Thursday, May 21, 2015

The Regression Theorem Is Neither A Priori Nor True

The regression theorem is one of the most celebrated contributions of the Austrian School of Economics. This is not surprising given what the theorem achieved in the eyes of many of its proponents:
  1. The theorem showed for the first time how to use marginal utility analysis to explain the determination of the price of money. This integrated monetary economics with general economic theory, which in turn paved the way for some of the most important future contributions by the Austrian School, particularly in the area of business cycle theory.
  2. The theorem showed that indirect exchange and money could only have originated out of market exchange and could not have been the creation of the state.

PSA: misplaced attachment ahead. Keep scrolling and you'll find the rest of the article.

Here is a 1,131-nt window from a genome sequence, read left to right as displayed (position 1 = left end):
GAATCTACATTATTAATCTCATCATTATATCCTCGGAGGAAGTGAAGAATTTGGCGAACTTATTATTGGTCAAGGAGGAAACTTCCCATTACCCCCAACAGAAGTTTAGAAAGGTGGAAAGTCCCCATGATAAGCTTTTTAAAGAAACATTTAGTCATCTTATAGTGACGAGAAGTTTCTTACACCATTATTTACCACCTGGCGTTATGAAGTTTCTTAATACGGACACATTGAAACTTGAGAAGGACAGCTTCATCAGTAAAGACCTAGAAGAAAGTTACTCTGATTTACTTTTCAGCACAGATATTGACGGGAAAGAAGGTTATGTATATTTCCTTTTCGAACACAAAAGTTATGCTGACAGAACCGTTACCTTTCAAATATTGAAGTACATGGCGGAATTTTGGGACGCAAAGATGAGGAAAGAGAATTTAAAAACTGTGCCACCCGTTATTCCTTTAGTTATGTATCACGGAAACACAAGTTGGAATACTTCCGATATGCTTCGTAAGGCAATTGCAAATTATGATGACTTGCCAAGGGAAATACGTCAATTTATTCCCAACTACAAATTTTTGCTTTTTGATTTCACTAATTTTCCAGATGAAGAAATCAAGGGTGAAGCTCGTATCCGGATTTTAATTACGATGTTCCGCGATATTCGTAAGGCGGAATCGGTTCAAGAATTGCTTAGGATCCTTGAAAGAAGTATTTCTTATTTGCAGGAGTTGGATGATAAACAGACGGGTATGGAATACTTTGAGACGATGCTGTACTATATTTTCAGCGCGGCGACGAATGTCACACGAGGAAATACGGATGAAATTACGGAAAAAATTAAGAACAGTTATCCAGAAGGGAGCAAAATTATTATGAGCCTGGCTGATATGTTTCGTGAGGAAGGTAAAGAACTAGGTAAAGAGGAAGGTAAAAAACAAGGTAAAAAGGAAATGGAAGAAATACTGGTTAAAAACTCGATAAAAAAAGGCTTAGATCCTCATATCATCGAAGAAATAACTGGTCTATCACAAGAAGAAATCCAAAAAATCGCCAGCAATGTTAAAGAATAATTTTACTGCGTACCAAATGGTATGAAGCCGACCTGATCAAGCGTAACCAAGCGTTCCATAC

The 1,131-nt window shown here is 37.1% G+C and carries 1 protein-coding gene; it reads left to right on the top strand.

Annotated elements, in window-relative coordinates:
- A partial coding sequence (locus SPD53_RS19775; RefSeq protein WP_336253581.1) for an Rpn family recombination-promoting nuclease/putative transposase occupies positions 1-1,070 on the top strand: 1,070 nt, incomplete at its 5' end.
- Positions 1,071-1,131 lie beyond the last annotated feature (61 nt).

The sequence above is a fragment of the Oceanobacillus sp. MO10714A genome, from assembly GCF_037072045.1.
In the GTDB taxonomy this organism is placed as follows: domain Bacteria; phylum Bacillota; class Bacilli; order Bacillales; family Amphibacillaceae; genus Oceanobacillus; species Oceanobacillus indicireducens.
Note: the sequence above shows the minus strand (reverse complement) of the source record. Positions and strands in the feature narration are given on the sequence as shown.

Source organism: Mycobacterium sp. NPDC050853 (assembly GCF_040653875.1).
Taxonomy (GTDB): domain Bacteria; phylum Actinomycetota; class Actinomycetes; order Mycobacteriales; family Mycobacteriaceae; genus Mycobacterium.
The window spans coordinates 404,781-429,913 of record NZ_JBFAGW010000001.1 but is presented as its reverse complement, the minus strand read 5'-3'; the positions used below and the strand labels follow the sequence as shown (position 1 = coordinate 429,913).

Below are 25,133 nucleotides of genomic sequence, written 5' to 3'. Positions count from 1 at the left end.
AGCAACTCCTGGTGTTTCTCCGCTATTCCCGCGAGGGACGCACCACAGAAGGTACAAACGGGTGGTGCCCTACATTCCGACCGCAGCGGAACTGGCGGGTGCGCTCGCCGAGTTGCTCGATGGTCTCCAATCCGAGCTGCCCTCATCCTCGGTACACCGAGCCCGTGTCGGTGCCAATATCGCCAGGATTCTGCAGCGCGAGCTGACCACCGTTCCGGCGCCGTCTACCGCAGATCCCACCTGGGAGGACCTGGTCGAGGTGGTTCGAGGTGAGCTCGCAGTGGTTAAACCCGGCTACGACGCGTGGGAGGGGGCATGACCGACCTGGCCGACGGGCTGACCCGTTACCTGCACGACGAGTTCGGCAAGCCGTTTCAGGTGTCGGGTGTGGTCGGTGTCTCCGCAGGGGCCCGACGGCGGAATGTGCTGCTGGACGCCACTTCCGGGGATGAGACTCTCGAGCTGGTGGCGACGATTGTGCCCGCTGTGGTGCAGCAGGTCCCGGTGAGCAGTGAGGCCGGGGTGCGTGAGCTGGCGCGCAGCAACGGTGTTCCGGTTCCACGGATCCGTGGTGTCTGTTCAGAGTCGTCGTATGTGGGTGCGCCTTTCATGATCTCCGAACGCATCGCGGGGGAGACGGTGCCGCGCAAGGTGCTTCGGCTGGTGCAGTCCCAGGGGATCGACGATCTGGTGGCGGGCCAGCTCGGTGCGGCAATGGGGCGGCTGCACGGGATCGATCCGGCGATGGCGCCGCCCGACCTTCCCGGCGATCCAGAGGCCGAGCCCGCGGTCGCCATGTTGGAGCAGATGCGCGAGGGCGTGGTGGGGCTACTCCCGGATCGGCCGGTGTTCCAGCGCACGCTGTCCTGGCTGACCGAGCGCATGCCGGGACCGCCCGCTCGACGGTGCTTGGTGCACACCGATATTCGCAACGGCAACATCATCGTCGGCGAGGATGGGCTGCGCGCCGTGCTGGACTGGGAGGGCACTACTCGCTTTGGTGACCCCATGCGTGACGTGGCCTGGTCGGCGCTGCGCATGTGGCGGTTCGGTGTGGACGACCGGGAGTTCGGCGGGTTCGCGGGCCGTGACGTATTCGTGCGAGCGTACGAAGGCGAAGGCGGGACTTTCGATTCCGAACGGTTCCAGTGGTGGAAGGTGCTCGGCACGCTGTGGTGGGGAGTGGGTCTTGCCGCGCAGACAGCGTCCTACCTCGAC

3. The theorem is a part of praxeology, which means 1) that it is an priori claim that is deduced from undeniably true axioms, and 2) that it is not possible to imagine, let alone observe, situations or events that contradict the theorem.
In this article I argue, however, that there are two main problems with the regression theorem: It is neither a priori nor true.